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PostPosted: Thu Nov 19, 2009 1:29 pm 
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(Split from FORMAT OF SW HERTS VR PAPERS thread)

It does need a major reform. Especially the music test. My DS has peers who are grade 5 and 7 and didnt get through the first round. I have seen this in other years and this has been a huge knock to the confidence of these very young children. Music educators should see this as greatly undermining. Why encourage a musically interested child to achieve so much to then be told they have no aptitude for the subject by a test that is little more than a lottery and masked as a fair selective process. How does selection in this way benefit any school? :evil:


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PostPosted: Thu Nov 19, 2009 1:40 pm 
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Ridiculous process : I agree.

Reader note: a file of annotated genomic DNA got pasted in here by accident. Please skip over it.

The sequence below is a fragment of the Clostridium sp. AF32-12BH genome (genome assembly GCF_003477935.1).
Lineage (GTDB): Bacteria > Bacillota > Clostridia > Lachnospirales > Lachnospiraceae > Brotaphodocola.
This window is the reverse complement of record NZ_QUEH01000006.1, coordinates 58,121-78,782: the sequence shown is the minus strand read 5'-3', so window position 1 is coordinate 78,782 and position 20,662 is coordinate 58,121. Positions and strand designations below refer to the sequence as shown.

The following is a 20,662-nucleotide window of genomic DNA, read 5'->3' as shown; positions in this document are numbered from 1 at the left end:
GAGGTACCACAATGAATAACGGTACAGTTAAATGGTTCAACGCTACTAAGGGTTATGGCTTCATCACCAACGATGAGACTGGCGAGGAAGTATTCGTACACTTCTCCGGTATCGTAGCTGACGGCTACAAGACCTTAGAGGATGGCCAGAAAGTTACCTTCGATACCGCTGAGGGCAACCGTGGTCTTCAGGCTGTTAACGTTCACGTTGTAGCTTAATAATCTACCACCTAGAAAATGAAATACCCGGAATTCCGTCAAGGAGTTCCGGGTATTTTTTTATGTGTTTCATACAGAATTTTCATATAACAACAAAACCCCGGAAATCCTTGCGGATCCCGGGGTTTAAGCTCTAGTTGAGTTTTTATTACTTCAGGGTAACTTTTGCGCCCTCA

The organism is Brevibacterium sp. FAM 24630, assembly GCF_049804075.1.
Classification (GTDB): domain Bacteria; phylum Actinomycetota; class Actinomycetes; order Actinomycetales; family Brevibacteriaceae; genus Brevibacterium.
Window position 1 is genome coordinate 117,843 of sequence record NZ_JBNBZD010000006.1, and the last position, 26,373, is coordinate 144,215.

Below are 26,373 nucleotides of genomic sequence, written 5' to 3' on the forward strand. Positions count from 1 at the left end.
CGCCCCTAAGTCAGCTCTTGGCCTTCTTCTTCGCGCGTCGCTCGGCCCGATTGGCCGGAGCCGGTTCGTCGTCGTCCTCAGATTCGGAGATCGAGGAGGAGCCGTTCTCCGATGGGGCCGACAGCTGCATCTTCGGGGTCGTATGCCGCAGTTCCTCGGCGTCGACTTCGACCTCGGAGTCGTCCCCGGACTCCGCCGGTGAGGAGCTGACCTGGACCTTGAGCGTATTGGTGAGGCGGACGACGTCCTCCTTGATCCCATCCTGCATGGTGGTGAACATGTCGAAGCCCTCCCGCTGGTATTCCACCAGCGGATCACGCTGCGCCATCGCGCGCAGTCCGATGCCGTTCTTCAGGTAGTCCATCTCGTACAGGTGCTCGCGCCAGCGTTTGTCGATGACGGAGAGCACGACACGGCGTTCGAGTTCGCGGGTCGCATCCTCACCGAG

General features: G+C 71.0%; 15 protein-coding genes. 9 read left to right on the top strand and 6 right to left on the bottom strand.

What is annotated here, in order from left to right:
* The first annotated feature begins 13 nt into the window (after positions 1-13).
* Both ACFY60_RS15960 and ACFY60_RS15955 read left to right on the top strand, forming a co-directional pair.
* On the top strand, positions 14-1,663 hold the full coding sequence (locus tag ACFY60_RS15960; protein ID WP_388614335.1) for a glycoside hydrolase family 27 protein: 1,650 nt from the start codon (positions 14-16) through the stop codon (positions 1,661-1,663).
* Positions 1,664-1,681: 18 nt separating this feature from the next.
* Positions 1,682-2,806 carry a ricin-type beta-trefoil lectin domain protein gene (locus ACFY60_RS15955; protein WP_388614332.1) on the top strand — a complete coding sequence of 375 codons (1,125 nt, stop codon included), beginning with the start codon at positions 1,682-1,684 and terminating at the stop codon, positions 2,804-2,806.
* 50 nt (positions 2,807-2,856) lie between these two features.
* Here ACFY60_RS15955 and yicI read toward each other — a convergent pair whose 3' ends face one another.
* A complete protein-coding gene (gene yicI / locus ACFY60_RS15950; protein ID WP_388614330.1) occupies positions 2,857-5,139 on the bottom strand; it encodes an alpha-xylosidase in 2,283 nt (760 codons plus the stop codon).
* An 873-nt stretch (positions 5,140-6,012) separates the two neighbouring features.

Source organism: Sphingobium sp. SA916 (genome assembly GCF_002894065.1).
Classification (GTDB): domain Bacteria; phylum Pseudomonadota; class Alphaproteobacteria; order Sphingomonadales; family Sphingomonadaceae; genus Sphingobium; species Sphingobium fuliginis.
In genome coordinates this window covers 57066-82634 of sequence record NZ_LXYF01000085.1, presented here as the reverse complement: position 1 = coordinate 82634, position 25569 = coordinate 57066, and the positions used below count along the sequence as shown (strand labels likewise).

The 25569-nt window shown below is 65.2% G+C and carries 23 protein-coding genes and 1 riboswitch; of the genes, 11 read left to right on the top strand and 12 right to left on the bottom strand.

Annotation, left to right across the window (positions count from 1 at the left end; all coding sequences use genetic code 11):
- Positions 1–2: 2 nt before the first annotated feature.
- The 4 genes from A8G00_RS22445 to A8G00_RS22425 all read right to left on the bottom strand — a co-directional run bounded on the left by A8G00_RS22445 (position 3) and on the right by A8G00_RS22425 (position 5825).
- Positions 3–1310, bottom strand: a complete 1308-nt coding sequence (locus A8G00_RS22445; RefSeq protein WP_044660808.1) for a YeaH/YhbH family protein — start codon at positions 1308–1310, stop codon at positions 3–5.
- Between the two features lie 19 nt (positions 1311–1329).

My DC was very fortunate and passed, and to be honest, I didn't expect my DC would (being up against such great competition, with so many children being much more advanced in their musical grades).

I agree with your words totally.

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PostPosted: Thu Nov 19, 2009 2:10 pm 
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Hi confused - what sort of grade is your dc and what instrument? To our surprise ds got through the first round of music at WGSB and now has to audition next week. He plays oboe but because of his swine flu simply doesn't have enough puff to do it so will have to fall back on piano which is VERY average. He is naturally very musical but bone idle and doesn't practise hence lack of grades. :lol:


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PostPosted: Thu Nov 19, 2009 4:08 pm